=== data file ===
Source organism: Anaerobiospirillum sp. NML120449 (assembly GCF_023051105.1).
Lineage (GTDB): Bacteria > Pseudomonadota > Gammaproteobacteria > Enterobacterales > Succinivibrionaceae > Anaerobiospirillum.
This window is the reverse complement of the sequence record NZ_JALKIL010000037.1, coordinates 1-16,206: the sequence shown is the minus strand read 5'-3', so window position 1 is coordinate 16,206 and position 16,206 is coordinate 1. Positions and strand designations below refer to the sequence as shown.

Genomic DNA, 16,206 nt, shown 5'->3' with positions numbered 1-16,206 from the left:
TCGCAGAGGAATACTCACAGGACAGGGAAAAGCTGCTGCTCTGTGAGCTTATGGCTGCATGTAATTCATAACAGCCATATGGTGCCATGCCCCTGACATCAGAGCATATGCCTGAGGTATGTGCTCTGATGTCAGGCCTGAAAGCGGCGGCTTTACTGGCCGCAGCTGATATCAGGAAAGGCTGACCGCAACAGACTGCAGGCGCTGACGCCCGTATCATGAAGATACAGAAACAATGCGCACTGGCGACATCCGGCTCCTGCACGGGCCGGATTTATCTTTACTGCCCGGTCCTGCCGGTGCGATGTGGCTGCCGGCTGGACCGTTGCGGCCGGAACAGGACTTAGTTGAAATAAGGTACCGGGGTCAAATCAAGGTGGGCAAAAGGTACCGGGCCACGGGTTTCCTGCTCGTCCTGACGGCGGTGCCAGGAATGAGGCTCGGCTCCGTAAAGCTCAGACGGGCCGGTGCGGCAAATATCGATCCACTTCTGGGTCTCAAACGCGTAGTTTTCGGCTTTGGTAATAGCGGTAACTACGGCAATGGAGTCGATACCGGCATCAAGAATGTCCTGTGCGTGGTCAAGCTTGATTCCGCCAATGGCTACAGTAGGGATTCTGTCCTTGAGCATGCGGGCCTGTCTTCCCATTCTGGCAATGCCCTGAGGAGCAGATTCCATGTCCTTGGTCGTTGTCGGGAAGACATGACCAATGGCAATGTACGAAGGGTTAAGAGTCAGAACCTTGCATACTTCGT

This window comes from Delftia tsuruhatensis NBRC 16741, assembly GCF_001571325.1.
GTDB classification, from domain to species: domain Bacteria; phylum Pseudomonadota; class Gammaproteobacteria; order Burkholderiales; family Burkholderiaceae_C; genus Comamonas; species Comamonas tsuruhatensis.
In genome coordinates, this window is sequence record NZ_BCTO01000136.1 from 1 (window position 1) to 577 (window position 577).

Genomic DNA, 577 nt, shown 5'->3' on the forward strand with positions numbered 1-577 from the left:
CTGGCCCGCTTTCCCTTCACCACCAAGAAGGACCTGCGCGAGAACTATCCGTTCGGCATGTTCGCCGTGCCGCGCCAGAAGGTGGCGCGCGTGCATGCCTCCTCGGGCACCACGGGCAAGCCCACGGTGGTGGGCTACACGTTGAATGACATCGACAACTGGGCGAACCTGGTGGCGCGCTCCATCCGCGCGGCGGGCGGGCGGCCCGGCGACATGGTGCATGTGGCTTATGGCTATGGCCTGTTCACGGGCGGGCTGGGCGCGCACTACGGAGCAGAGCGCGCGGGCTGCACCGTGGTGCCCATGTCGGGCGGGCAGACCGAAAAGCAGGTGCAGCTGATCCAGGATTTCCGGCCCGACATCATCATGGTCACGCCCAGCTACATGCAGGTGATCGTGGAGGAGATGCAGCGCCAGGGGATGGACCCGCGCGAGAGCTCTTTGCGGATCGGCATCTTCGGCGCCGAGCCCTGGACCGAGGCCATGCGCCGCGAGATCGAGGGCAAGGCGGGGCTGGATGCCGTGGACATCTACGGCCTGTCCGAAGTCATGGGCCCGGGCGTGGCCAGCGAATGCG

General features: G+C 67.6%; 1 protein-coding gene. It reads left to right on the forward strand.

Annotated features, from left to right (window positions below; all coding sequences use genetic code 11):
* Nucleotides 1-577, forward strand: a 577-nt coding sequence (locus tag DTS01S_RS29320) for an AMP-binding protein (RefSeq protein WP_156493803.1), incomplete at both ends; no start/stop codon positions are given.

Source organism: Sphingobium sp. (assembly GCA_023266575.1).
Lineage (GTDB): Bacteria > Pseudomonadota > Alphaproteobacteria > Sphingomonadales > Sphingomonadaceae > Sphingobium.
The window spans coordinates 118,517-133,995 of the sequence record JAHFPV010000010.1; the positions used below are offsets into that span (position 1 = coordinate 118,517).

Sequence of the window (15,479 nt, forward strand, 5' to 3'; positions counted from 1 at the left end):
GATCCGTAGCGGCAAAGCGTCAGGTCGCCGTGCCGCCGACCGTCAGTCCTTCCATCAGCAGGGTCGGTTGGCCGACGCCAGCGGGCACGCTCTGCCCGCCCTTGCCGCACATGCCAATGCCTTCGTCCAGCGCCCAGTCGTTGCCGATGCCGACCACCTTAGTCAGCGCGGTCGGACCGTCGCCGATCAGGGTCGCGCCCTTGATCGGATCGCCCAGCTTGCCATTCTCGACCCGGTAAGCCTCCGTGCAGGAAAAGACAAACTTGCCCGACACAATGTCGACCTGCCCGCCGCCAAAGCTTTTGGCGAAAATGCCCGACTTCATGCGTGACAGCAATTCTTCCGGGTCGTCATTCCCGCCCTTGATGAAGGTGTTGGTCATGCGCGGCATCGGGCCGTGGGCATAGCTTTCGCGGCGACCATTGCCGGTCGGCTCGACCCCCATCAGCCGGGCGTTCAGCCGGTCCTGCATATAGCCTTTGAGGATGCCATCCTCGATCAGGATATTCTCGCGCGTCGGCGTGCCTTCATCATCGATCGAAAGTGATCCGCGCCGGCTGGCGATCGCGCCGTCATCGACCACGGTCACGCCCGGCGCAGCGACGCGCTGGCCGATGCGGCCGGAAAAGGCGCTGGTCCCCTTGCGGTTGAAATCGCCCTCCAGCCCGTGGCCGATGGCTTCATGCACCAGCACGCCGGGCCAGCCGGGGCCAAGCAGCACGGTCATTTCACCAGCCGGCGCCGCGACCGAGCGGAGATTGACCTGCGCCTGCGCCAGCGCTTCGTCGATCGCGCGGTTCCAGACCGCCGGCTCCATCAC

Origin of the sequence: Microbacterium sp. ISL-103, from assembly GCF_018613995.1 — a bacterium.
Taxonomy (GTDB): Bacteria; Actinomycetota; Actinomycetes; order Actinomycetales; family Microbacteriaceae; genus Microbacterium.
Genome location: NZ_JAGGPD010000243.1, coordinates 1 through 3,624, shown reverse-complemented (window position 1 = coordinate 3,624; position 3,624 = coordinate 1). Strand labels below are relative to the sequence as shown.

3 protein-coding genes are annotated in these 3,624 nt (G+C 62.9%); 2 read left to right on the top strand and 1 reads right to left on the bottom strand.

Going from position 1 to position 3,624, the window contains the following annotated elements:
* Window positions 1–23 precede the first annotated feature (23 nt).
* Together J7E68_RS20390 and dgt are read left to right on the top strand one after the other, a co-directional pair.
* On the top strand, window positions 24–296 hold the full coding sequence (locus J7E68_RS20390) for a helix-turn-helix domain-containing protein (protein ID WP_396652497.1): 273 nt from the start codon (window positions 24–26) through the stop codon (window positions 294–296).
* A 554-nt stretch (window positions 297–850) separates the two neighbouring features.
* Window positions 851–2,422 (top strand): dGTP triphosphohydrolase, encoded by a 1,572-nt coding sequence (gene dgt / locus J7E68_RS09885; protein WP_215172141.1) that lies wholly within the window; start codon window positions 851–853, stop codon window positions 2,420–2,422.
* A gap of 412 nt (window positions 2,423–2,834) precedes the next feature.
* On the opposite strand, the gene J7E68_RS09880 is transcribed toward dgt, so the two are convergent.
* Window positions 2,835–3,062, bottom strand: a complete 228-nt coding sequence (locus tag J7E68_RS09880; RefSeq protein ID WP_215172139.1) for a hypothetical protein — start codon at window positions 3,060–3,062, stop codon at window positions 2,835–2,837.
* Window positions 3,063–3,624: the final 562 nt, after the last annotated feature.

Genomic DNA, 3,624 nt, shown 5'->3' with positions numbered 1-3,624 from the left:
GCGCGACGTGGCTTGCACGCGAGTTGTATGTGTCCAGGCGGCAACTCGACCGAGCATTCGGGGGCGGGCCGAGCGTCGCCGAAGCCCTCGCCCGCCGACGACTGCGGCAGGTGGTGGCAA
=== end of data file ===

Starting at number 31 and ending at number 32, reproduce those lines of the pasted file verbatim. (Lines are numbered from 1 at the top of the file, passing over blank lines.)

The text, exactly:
* Window positions 2,835–3,062, bottom strand: a complete 228-nt coding sequence (locus tag J7E68_RS09880; RefSeq protein ID WP_215172139.1) for a hypothetical protein — start codon at window positions 3,060–3,062, stop codon at window positions 2,835–2,837.
* Window positions 3,063–3,624: the final 562 nt, after the last annotated feature.